SEOUL (Reuters) - North Korea, which escaped U.N. censure over the sinking of a South Korean warship, is signalling it wants to restart nuclear weapons negotiations. For the United States and South Korea, the talks are fraught with risk.
Washington is well aware of the political mileage it gives the hermit state by sitting at the same negotiating table. The question is how to avoid simply letting Pyongyang go through the motions only to later renege, again, on promises to roll back its nuclear arms programme.
And South Korean President Lee Myung-bak, who in a tearful nationwide address pledged to seek revenge for the ship sinking, will want to avoid being seen as giving in to North Korea which it says torpedoed the Cheonan warship in March, killing 46 sailors.
The U.N. Security Council last week condemned the sinking of the Cheonan but, to ensure support from China which is the Pyongyang’s only powerful ally, did not name North Korea.
In the end, analysts say Seoul and Washington have little choice but to heed China’s urging to return to six-party nuclear talks that the North has boycotted for the past 1-½ years.
“They know there is no other way; there’s no other exit,” said Paik Hak-soon, an expert on the North’s negotiating tactics at the Sejong Institute.
“Denuclearisation of the North through the six-party talks has become a much more seriously difficult problem.”
The talks include the two Koreas and regional powers China, Japan, Russia and the United States.
For Pyongyang, the talks are one of its few chances to leverage benefits from what it sees as a hostile world that has largely isolated it over a series of missile and nuclear tests.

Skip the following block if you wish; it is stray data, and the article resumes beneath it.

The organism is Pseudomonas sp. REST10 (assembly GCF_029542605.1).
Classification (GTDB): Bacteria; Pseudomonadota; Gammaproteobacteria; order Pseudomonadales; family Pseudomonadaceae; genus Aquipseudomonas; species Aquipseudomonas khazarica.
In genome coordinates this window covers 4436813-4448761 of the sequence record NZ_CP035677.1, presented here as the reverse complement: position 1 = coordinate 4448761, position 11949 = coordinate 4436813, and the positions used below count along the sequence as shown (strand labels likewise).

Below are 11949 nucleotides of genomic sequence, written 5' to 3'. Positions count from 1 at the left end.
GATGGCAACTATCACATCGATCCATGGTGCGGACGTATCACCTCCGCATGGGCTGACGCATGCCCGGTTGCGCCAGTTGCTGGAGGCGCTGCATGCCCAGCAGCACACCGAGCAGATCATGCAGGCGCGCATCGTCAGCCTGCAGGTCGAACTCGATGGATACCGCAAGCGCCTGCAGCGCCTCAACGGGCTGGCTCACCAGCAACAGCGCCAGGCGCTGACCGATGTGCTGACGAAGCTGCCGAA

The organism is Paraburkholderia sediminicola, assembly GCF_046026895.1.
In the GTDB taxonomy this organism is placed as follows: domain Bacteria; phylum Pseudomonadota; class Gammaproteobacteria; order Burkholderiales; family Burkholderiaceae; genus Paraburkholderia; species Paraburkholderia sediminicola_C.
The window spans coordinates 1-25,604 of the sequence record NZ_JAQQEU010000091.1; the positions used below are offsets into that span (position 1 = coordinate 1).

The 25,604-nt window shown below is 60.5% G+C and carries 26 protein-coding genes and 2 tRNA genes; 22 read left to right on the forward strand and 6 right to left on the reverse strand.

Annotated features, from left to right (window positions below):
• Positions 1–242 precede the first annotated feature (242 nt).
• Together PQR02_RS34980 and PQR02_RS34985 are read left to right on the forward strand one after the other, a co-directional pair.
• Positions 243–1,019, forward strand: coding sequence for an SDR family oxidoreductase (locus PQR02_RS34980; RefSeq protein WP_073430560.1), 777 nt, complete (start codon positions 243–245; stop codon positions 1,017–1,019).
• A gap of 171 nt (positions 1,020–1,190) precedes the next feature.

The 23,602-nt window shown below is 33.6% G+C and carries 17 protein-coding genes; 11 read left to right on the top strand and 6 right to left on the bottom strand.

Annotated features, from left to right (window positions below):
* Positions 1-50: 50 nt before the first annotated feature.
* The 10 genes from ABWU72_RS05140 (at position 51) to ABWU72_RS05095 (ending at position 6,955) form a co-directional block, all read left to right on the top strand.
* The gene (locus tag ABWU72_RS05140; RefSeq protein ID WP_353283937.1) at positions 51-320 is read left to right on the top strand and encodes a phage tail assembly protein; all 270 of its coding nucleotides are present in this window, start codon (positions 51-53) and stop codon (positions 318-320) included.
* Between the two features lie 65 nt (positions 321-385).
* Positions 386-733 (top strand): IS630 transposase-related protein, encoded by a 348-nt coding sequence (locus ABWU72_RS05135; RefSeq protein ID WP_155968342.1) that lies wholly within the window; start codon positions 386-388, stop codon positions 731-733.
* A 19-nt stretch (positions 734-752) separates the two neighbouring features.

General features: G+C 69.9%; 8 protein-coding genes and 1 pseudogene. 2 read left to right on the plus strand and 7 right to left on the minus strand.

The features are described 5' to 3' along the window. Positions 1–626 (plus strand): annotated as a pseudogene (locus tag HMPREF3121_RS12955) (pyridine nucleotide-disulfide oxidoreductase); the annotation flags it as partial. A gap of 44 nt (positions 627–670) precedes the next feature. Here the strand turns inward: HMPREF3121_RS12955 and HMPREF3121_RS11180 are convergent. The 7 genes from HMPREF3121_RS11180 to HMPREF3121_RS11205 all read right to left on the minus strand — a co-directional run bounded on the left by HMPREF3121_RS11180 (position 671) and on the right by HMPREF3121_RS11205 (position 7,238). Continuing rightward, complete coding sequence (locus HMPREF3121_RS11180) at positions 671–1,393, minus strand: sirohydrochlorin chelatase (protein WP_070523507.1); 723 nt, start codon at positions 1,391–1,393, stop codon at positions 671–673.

But years of negotiation to convince it to scuttle its nuclear ambitions in exchange for generous aid and an end to its pariah status, have achieved little.
Analysts say U.S. concerns are increasingly focused on preventing North Korea exporting any atomic weaponry.
“The U.S. has been looking at the anti-proliferation aspect of the six-party talks as opposed to denuclearisation of North Korea,” said Yang Moo-jin of the University of North Korean Studies in Seoul. “To some degree, it understands that it would be very difficult to get the North to denuclearise completely.
“The U.S. approach to the nuclear talks with the North is in the context of its policy on a world without nuclear weapons. As it deals with Iran and trying to get Iran to drop its nuclear ambitions, getting the North to do the same is important.”
South Korea too has little choice but to return, albeit reluctantly, to the talks, almost the only forum it has left to talk directly to the North.
“We’ve had almost seven years of negotiations with the North for ending its nuclear programme. So more than the fact that the North is returning to the talks ... what is important is how serious is the North’s commitment to denuclearisation,” Foreign Ministry spokesman Kim Young-sun said.
The South has yet to implement the toughest retaliatory measures it originally promised, including a massive joint naval exercise with the United States and loudspeaker broadcasts at the border. The North said it would shoot the loudspeakers.
“The Lee Myung-bak government is in a dilemma over whether to engage in dialogue with the North to achieve stability on the Korean peninsula or to try to change the North by applying pressure,” said Yang of the University of North Korean Studies.
“Now that the U.N. Security Council recommended dialogue as a way to ease tension, the government will feel the pressure to try dialogue.”
(Additional reporting by Ben Blanchard in Beijing, editing by Jonathan Thatcher)